Dear Mountain Mama,
I want to start trail running, but I’m hesitant. Swapping roads for trails seems like an invitation for a sprained ankle. Besides, I’m not sure if I have the technique required to run in the mountains.
What advice do you have for a beginner trail runner?
Dear Pavement Plodder,
Trail running will change your life – I guarantee it. John Muir nailed my experience running in the woods. “The clearest way into the Universe is through a forest wilderness.” Perhaps you’re not seeking a life-changing-universe-glimpsing experience, but just looking to get away from the traffic. Or maybe you want to ditch the pavement to save your joints. As the Kenyans say, “hard roads kill fresh legs.” Trail running delivers on those fronts too. Below are the five tips I found most useful for rocking out my first few trail runs.
1. Plan Your Route. Chose an appropriate trail for your first run and pick the flattest trail you can find. Trail running typically involves more hills than you may be used to running and uneven surfaces work leg muscles and ankle joints harder than roads. Ease your body into it by reducing your distance and choosing a relatively flat surface.
To avoid getting lost, consider the number of cross-trail junctions. What may look straightforward while studying a map in the comfort of your living room will be less obvious once you’re out on the trail. Nothing puts more of a damper on a trail run that getting turned around in the woods for hours longer than you expected. Start by planning conservative, straight-forward routes.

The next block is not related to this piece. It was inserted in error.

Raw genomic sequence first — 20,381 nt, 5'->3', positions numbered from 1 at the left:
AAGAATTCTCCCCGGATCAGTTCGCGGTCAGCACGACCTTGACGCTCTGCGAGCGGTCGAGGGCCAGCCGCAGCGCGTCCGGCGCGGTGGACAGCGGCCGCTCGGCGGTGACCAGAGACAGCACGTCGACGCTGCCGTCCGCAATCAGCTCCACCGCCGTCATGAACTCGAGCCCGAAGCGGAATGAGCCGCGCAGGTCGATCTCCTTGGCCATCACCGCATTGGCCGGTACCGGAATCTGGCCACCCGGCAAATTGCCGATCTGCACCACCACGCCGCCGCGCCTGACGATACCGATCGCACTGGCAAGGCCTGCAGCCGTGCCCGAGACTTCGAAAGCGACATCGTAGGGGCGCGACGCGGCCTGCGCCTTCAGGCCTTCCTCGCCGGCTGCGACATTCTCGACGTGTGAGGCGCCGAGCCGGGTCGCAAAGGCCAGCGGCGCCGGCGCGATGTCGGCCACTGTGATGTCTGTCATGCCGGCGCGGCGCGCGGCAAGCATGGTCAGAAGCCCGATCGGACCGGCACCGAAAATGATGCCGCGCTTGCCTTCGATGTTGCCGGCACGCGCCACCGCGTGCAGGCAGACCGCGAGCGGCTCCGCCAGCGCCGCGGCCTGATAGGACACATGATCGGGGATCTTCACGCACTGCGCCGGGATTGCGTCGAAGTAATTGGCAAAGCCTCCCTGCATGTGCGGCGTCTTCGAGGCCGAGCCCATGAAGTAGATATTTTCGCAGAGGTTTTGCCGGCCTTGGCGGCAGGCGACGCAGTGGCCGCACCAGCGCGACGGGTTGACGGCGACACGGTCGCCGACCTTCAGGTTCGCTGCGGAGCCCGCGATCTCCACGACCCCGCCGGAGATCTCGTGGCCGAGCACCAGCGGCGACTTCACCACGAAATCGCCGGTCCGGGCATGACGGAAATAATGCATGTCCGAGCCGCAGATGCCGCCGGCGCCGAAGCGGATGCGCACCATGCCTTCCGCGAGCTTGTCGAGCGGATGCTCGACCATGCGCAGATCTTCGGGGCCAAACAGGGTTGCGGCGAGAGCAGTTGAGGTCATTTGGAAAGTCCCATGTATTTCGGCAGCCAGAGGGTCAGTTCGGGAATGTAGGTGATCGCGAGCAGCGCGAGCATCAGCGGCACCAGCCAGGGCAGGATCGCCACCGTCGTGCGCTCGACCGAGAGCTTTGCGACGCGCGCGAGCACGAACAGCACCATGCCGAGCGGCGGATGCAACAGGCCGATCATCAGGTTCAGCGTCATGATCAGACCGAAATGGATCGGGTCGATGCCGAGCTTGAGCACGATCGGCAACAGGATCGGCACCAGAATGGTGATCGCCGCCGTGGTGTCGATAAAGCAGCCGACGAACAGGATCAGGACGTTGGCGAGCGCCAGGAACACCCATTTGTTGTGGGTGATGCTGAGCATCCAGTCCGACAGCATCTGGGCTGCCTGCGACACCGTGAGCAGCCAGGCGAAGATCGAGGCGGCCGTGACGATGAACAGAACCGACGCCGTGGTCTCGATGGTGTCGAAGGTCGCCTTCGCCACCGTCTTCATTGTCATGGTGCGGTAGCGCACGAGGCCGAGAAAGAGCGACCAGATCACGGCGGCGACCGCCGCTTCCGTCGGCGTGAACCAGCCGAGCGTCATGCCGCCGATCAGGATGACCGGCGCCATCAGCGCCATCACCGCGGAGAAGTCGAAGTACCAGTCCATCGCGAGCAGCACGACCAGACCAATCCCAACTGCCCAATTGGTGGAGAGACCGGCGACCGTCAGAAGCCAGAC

For trail suggestions, ask at your local running store or experienced trail runners in your running club.
2. Wait to Buy New Shoes. Most runners trail run in regular shoes and find that their road shoes are suitable for the trail. Trail-specific shoes are designed to improve traction, which is great on particularly rocky or slippery routes, but chances are the surfaces you’ll start out running on will be much more forgiving and you’ll have no need to rush out and buy new shoes.
3. Start Slow. Trail running and road running should be considered completely different sports when thinking about pace. Comparing your mile splits when you’re on the track to your trail pace is like apples to oranges. Leave your GPS watch at home and don’t be afraid to walk – many trail runners walk steep inclines. Recognize that trail running involves hazards like rocks, logs, holes, roots, and streams and going slower will help spot and maneuver around such obstacles.
4. Consider Your Stride. Gain stability by shortening your stride. You’ll encounter more obstacles on the trail, and keeping your center of balance underneath you will help you to remain nimble and maneuver around rocks and roots. Also, on the trail think about lifting your feet higher than you would on pavement to clear uneven terrain.
5. Get Dirty. There’s no surer way of twisting an ankle than a last minute shuffle to avoid a puddle. Instead of dodging mud, splatter through it. Getting dirty is part of the fun so embrace it!